The control of gene expression by the large class of small (~22nt), noncoding microRNAs has emerged as a new mode of post-transcriptional gene regulation in animal development and disease. The microRNA-induced silencing complex (miRISC) guides microRNAs to the 3 In Aim 1, we will investigate the function of the CSD proteins in the regulation of miR- 1 target expression and binding to the AIN-1 complex. We hypothesize that the CSD proteins recruit the miR-1 target mRNAs, directly or indirectly, to the AIN-1 complex for subsequent target repression.
In Aim 2, we will test the role of the CSD proteins in AIN-1 complex formation and recruitment to the P bodies, the cytoplasmic centers for repression of microRNA target mRNAs. We hypothesize that binding of mRNA substrates by the CSD proteins is a required step for AIN-1 complex formation and targeting to P bodies. Finally, we will test the hypothesis of whether individual CSD proteins form distinct, modular AIN-1 complexes, perhaps as a way to regulate subsets of microRNA targets. We expect that these studies will provide insights into the conserved mechanisms of how microRNA targets are recognized and designated for translational inhibition or degradation.

Public Health Relevance

We have discovered a novel protein complex that we hypothesize functions to regulate the gene targets of microRNAs. MicroRNAs represent a new superfamily of small RNA molecules encoded by all animal genomes. By binding to their target mRNAs, microRNAs prevent the target genes from being translated into proteins. This new paradigm of gene regulation affects a multitude of biological processes in animal development and has been implicated in an increasing number of disease states including cancer and cardiac dysfunction. However, the mechanisms and the cellular machinery required to perform microRNA-mediated target gene regulation remain to be fully characterized. We propose to study our novel AIN-1 protein complex and its critical roles in microRNA target binding and regulation in the body muscles of our model organism, C. elegans.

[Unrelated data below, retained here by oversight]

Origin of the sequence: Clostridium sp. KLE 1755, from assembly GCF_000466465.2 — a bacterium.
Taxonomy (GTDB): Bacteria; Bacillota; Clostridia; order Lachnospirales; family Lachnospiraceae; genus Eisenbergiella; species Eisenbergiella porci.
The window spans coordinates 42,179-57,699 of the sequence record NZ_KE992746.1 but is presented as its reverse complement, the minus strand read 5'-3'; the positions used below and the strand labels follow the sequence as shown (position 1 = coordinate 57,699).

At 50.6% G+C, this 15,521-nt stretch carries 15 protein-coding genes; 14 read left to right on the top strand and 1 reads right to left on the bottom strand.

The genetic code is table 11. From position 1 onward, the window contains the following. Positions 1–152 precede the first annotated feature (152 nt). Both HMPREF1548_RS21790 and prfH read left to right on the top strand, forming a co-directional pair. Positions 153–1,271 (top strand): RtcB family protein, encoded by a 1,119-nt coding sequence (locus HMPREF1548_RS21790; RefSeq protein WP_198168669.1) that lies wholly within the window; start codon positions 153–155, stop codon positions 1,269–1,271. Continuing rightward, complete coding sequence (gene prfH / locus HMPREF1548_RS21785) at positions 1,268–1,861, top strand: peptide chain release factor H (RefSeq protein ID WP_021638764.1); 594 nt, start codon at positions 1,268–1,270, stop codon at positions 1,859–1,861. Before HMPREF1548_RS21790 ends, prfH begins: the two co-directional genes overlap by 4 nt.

National Institute of Health (NIH)
National Institute of General Medical Sciences (NIGMS)
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Molecular Genetics B Study Section (MGB)
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Bender, Michael T
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University of Michigan Ann Arbor
Schools of Medicine
Ann Arbor
United States
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